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8 definitions found

From: DICT.TW English-Chinese Dictionary 英漢字典


From: Taiwan MOE computer dictionary


From: Network Terminology

 暫懸 懸宕

From: Webster's Revised Unabridged Dictionary (1913)

 Hang v. t. [imp. & p. p. HangedHung p. pr. & vb. n. Hanging. Usage: The use of hanged is preferable to that of hung, when reference is had to death or execution by suspension, and it is also more common.]
 1. To suspend; to fasten to some elevated point without support from below; -- often used with up or out; as, to hang a coat on a hook; to hang up a sign; to hang out a banner.
 2. To fasten in a manner which will allow of free motion upon the point or points of suspension; -- said of a pendulum, a swing, a door, gate, etc.
 3. To fit properly, as at a proper angle (a part of an implement that is swung in using), as a scythe to its snath, or an ax to its helve. [U. S.]
 4. To put to death by suspending by the neck; -- a form of capital punishment; as, to hang a murderer.
 5. To cover, decorate, or furnish by hanging pictures, trophies, drapery, and the like, or by covering with paper hangings; -- said of a wall, a room, etc.
    Hung be the heavens with black.   --Shak.
    And hung thy holy roofs with savage spoils.   --Dryden.
 6. To paste, as paper hangings, on the walls of a room.
 7. To hold or bear in a suspended or inclined manner or position instead of erect; to droop; as, he hung his head in shame.
    Cowslips wan that hang the pensive head.   --Milton.
 8. To prevent from reaching a decision, esp. by refusing to join in a verdict that must be unanimous; as, one obstinate juror can hang a jury.
 To hang down, to let fall below the proper position; to bend down; to decline; as, to hang down the head, or, elliptically, to hang the head.
 To hang fire Mil., to be slow in communicating fire through the vent to the charge; as, the gun hangs fire; hence, to hesitate, to hold back as if in suspense.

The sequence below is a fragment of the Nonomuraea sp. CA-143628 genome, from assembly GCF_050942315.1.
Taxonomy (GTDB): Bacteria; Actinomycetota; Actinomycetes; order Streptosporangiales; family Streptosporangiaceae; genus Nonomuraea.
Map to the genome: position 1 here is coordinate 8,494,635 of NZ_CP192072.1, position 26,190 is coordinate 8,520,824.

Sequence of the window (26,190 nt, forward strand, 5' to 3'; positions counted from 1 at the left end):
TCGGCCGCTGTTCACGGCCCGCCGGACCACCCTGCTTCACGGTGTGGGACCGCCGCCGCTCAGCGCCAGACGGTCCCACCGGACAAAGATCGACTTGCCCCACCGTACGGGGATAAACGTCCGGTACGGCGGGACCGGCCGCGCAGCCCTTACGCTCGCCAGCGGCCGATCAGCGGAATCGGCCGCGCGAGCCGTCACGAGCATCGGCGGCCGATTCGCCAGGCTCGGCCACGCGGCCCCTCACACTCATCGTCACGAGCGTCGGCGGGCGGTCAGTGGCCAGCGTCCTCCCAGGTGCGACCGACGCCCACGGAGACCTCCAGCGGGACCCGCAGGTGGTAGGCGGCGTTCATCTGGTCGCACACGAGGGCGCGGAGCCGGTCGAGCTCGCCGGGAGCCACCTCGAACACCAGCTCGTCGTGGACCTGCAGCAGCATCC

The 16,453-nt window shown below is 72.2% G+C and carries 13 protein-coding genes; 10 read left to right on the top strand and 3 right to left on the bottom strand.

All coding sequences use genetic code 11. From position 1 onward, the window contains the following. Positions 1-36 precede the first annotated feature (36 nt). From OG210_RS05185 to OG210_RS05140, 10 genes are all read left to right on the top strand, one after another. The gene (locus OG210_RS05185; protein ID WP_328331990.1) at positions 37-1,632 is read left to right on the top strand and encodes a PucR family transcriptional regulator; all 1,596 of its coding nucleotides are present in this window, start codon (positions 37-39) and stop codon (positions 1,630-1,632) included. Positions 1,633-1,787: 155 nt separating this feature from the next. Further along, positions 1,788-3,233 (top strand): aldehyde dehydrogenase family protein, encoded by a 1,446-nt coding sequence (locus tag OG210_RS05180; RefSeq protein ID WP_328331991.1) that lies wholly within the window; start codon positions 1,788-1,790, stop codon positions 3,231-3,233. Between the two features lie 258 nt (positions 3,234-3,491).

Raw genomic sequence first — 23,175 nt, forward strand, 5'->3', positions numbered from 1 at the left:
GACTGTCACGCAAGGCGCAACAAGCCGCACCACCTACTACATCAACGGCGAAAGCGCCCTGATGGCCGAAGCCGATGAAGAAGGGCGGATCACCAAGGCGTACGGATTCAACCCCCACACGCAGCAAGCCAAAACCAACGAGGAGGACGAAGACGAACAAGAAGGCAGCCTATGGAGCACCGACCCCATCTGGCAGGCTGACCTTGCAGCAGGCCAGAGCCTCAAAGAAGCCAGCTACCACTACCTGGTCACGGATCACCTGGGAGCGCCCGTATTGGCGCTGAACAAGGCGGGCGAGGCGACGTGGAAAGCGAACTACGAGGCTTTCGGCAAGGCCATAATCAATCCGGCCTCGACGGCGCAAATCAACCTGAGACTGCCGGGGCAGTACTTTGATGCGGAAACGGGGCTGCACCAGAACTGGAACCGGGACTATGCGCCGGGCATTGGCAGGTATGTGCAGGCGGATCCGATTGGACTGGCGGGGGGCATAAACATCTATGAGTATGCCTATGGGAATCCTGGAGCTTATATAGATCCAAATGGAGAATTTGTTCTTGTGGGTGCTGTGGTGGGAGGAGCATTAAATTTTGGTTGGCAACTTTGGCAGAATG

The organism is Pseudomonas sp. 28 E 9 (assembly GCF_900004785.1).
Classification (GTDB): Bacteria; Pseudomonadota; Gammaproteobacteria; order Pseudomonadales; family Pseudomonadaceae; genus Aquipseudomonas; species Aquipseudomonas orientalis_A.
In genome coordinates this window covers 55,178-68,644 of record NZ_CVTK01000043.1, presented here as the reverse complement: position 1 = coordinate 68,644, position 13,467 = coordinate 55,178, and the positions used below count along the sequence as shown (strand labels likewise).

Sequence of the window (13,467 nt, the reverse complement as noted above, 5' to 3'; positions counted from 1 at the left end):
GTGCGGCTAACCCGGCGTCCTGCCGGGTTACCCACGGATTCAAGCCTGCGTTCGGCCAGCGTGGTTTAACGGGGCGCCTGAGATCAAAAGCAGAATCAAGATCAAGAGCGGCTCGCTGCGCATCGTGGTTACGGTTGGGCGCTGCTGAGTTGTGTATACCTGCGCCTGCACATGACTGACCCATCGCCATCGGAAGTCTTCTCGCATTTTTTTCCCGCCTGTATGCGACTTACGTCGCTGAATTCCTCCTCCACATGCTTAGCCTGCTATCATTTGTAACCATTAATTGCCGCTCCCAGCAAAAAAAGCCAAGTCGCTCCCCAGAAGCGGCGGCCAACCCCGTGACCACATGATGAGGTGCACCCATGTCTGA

From: Webster's Revised Unabridged Dictionary (1913)

 Hang·ing, a.
 1. Requiring, deserving, or foreboding death by the halter. “What a hanging face!”
 2. Suspended from above; pendent; as, hanging shelves.
 3. Adapted for sustaining a hanging object; as, the hanging post of a gate, the post which holds the hinges.
 Hanging compass, a compass suspended so that the card may be read from beneath.
 Hanging garden, a garden sustained at an artificial elevation by any means, as by the terraces at Babylon.
 Hanging indentation. See under Indentation.
 Hanging rail Arch., that rail of a door or casement to which hinges are attached.
 Hanging side Mining, the overhanging side of an inclined or hading vein.
 Hanging sleeves. (a) Strips of the same stuff as the gown, hanging down the back from the shoulders. (b) Loose, flowing sleeves.
 Hanging stile. Arch. (a) That stile of a door to which hinges are secured. (b) That upright of a window frame to which casements are hinged, or in which the pulleys for sash windows are fastened.
 Hanging wall Mining, the upper wall of inclined vein, or that which hangs over the miner's head when working in the vein.

From: Webster's Revised Unabridged Dictionary (1913)

 Hang·ing, n.
 1. The act of suspending anything; the state of being suspended.
 2. Death by suspension; execution by a halter.
 3. That which is hung as lining or drapery for the walls of a room, as tapestry, paper, etc., or to cover or drape a door or window; -- used chiefly in the plural.
    Now purple hangings clothe the palace walls.   --Dryden.

From: WordNet (r) 2.0

      n 1: decoration that is hung (as a tapestry) on a wall or over a
           window; "the cold castle walls were covered with
           hangings" [syn: wall hanging]
      2: a form of capital punishment; victim is suspended by the
         neck from a gallows or gibbet until dead; "in those days
         the hanging of criminals was a public entertainment"
      3: the act of suspending something (hanging it from above so it
         moves freely); "there was a small ceremony for the hanging
         of the portrait" [syn: suspension, dangling]

From: Easton's 1897 Bible Dictionary

    (as a punishment), a mark of infamy inflicted on the dead bodies
    of criminals (Deut. 21:23) rather than our modern mode of
    punishment. Criminals were first strangled and then hanged (Nu.
    25:4; Deut. 21:22). (See 2 Sam. 21:6 for the practice of the
      Hanging (as a curtain). (1.) Heb. masak, (a) before the
    entrance to the court of the tabernacle (Ex. 35:17); (b) before
    the door of the tabernacle (26:36, 37); (c) before the entrance
    to the most holy place, called "the veil of the covering"
    (35:12; 39:34), as the word properly means.
      (2.) Heb. kelaim, tapestry covering the walls of the
    tabernacle (Ex. 27:9; 35:17; Num. 3:26) to the half of the
    height of the wall (Ex. 27:18; comp. 26:16). These hangings were
    fastened to pillars.
      (3.) Heb. bottim (2 Kings 23:7), "hangings for the grove"
    (R.V., "for the Asherah"); marg., instead of "hangings," has
    "tents" or "houses." Such curtained structures for idolatrous
    worship are also alluded to in Ezek. 16:16.